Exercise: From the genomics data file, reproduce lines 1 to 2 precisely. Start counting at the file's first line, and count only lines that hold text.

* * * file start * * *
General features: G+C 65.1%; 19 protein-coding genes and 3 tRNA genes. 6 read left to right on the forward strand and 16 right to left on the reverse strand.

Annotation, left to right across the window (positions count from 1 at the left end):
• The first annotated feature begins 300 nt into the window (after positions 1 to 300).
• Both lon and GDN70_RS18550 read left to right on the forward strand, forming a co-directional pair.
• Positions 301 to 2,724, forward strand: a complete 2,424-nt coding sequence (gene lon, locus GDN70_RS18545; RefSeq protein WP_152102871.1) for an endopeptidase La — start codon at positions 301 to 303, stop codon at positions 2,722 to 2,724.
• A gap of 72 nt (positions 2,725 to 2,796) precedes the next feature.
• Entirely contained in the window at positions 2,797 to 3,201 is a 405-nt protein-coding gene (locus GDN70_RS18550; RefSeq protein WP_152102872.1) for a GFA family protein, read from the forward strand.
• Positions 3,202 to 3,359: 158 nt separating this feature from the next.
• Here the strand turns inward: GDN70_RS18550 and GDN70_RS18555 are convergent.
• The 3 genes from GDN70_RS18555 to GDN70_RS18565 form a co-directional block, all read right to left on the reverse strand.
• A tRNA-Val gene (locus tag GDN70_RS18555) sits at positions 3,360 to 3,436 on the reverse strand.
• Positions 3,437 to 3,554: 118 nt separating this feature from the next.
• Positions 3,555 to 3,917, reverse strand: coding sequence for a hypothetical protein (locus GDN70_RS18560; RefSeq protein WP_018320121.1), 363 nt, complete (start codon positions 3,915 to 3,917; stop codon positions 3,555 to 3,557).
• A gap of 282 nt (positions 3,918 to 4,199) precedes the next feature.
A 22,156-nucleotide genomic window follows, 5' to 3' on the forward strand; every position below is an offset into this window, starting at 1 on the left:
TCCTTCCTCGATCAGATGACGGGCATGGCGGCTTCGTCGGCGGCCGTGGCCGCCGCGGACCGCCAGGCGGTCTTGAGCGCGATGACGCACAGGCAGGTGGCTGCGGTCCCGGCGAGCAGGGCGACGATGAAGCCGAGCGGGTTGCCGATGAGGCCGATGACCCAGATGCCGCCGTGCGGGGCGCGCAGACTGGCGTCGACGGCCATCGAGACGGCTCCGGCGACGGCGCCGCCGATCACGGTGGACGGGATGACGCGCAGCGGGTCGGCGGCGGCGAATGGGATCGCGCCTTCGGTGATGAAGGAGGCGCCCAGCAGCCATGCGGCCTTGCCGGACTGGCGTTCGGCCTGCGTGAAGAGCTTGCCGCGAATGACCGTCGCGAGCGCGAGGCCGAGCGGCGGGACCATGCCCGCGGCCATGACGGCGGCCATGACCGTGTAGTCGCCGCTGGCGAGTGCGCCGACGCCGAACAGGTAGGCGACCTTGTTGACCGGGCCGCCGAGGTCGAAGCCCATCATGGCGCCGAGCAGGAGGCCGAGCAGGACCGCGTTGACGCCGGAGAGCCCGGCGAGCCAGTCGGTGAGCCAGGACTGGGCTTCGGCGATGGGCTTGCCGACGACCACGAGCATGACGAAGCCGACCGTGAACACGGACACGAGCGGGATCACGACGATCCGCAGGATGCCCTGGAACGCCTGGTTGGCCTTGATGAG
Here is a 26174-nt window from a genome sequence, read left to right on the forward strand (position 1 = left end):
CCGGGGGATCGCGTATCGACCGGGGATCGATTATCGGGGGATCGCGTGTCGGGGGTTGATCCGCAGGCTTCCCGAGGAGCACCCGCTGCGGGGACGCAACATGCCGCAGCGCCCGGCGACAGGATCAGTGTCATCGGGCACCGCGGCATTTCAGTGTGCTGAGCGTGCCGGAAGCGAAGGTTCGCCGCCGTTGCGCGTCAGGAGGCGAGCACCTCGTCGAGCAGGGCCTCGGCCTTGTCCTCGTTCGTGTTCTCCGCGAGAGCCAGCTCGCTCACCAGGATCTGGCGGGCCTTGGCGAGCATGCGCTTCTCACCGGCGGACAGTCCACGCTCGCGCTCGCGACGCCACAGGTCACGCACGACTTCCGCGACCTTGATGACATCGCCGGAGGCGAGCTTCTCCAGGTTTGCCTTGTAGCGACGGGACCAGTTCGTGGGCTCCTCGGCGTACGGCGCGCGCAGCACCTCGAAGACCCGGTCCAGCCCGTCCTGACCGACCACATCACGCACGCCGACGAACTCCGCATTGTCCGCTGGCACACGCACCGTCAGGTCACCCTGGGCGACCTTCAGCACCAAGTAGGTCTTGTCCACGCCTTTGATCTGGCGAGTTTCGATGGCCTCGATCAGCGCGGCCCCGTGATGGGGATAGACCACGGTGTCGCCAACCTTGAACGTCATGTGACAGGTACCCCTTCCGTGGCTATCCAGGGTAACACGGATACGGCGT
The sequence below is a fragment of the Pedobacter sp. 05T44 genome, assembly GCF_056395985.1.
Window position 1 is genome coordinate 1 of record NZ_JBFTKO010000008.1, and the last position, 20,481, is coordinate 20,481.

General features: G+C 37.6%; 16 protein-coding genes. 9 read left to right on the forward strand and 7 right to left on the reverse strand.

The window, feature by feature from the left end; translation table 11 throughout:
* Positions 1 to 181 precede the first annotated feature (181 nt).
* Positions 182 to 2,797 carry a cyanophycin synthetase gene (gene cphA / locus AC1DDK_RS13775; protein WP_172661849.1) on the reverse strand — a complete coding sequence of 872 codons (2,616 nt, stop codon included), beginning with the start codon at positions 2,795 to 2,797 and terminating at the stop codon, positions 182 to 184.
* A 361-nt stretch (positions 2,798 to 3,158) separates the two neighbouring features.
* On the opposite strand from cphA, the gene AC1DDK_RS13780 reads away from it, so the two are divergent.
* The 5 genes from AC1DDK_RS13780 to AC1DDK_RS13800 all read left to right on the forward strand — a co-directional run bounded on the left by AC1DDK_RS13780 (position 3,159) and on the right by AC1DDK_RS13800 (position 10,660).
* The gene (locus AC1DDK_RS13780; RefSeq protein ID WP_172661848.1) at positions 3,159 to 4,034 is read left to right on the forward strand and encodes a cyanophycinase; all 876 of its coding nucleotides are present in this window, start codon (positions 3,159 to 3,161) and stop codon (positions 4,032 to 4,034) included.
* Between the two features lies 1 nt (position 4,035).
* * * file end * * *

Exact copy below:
General features: G+C 65.1%; 19 protein-coding genes and 3 tRNA genes. 6 read left to right on the forward strand and 16 right to left on the reverse strand.

Annotation, left to right across the window (positions count from 1 at the left end):